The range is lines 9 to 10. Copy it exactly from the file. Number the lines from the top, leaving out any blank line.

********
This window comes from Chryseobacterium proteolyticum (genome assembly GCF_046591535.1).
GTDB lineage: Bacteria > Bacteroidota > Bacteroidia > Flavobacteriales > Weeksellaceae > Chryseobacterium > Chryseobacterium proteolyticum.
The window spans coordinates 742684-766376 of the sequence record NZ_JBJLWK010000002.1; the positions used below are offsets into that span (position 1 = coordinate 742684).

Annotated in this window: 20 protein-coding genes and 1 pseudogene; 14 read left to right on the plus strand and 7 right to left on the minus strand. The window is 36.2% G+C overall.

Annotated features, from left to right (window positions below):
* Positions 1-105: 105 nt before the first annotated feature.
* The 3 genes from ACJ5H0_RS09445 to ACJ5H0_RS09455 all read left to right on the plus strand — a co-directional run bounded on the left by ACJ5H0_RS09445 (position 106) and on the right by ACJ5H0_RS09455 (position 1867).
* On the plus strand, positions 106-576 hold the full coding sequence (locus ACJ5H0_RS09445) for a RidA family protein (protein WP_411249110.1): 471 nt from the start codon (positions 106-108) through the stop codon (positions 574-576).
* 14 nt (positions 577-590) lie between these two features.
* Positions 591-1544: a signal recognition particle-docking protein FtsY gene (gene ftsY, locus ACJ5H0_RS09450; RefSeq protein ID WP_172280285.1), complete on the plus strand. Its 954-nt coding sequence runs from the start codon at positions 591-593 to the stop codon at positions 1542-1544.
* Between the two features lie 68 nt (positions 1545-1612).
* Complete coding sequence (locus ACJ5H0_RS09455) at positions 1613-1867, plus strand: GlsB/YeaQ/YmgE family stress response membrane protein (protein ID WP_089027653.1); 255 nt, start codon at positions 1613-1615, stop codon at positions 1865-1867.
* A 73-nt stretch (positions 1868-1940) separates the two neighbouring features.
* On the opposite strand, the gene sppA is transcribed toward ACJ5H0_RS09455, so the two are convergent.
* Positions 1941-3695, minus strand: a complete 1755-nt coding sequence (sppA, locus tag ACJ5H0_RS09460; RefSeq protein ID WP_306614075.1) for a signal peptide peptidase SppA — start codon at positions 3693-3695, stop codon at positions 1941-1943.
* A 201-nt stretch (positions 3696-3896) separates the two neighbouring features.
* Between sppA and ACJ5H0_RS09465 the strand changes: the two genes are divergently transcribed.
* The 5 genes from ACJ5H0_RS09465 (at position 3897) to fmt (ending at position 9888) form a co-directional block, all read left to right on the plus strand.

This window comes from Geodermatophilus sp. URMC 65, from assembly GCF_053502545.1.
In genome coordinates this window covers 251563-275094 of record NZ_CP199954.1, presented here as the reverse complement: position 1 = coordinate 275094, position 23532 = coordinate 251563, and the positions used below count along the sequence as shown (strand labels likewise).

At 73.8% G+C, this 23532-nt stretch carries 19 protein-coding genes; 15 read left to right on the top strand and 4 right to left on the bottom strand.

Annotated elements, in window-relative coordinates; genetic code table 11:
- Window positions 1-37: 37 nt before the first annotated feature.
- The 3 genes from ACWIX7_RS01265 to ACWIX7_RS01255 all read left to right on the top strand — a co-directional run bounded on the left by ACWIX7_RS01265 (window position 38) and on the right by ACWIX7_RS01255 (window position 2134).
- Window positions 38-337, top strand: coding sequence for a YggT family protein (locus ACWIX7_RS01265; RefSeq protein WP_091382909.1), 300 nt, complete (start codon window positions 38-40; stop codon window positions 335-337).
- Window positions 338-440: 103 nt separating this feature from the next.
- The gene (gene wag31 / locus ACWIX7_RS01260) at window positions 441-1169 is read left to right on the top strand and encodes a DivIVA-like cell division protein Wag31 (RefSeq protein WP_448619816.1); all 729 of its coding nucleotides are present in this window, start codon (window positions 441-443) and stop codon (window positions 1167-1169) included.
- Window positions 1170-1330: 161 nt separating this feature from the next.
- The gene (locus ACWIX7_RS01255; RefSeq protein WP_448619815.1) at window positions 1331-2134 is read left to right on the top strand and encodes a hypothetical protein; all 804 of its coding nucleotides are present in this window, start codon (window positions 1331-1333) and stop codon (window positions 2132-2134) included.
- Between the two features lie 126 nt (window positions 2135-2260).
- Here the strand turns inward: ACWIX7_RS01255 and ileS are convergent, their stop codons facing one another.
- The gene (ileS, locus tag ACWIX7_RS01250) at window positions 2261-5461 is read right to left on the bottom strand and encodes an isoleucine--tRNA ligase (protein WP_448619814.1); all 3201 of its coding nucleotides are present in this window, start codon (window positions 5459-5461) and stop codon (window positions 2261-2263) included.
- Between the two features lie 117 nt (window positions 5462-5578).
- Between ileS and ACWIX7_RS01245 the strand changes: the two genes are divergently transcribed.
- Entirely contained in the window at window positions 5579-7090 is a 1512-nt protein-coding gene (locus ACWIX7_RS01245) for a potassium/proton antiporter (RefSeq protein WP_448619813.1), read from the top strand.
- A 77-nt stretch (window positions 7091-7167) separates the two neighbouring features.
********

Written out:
* 14 nt (positions 577-590) lie between these two features.
* Positions 591-1544: a signal recognition particle-docking protein FtsY gene (gene ftsY, locus ACJ5H0_RS09450; RefSeq protein ID WP_172280285.1), complete on the plus strand. Its 954-nt coding sequence runs from the start codon at positions 591-593 to the stop codon at positions 1542-1544.